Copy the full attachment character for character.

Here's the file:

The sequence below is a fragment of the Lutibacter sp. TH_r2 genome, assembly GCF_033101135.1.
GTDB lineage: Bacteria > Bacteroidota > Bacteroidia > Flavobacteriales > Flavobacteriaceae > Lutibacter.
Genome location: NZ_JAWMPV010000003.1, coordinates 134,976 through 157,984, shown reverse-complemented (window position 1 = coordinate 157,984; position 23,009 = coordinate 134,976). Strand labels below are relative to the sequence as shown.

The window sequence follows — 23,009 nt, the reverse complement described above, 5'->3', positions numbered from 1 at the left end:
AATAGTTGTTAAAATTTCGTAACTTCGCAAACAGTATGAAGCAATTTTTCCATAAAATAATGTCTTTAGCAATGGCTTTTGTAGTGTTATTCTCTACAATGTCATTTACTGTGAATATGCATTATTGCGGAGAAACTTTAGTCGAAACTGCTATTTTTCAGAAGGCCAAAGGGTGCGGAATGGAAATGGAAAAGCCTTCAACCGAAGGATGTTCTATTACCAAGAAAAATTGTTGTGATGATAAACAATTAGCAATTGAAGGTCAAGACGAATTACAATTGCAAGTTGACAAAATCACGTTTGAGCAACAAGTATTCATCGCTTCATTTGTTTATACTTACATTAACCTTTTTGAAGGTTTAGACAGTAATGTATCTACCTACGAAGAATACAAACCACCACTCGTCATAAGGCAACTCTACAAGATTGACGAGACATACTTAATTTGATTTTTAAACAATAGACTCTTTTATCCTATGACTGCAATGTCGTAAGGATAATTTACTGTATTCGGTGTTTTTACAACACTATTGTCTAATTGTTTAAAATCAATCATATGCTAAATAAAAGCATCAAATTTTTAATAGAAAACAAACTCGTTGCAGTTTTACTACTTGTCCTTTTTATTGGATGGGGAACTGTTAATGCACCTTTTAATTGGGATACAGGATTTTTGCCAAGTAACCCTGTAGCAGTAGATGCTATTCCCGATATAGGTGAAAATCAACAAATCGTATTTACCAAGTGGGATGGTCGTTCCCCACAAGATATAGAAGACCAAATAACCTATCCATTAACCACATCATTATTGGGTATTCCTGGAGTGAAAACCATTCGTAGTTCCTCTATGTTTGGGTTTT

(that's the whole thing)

The sequence below is a fragment of the Lutibacter sp. TH_r2 genome, assembly GCF_033101135.1.
GTDB lineage: Bacteria > Bacteroidota > Bacteroidia > Flavobacteriales > Flavobacteriaceae > Lutibacter.
Genome location: NZ_JAWMPV010000003.1, coordinates 134,976 through 157,984, shown reverse-complemented (window position 1 = coordinate 157,984; position 23,009 = coordinate 134,976). Strand labels below are relative to the sequence as shown.

The window sequence follows — 23,009 nt, the reverse complement described above, 5'->3', positions numbered from 1 at the left end:
AATAGTTGTTAAAATTTCGTAACTTCGCAAACAGTATGAAGCAATTTTTCCATAAAATAATGTCTTTAGCAATGGCTTTTGTAGTGTTATTCTCTACAATGTCATTTACTGTGAATATGCATTATTGCGGAGAAACTTTAGTCGAAACTGCTATTTTTCAGAAGGCCAAAGGGTGCGGAATGGAAATGGAAAAGCCTTCAACCGAAGGATGTTCTATTACCAAGAAAAATTGTTGTGATGATAAACAATTAGCAATTGAAGGTCAAGACGAATTACAATTGCAAGTTGACAAAATCACGTTTGAGCAACAAGTATTCATCGCTTCATTTGTTTATACTTACATTAACCTTTTTGAAGGTTTAGACAGTAATGTATCTACCTACGAAGAATACAAACCACCACTCGTCATAAGGCAACTCTACAAGATTGACGAGACATACTTAATTTGATTTTTAAACAATAGACTCTTTTATCCTATGACTGCAATGTCGTAAGGATAATTTACTGTATTCGGTGTTTTTACAACACTATTGTCTAATTGTTTAAAATCAATCATATGCTAAATAAAAGCATCAAATTTTTAATAGAAAACAAACTCGTTGCAGTTTTACTACTTGTCCTTTTTATTGGATGGGGAACTGTTAATGCACCTTTTAATTGGGATACAGGATTTTTGCCAAGTAACCCTGTAGCAGTAGATGCTATTCCCGATATAGGTGAAAATCAACAAATCGTATTTACCAAGTGGGATGGTCGTTCCCCACAAGATATAGAAGACCAAATAACCTATCCATTAACCACATCATTATTGGGTATTCCTGGAGTGAAAACCATTCGTAGTTCCTCTATGTTTGGGTTTT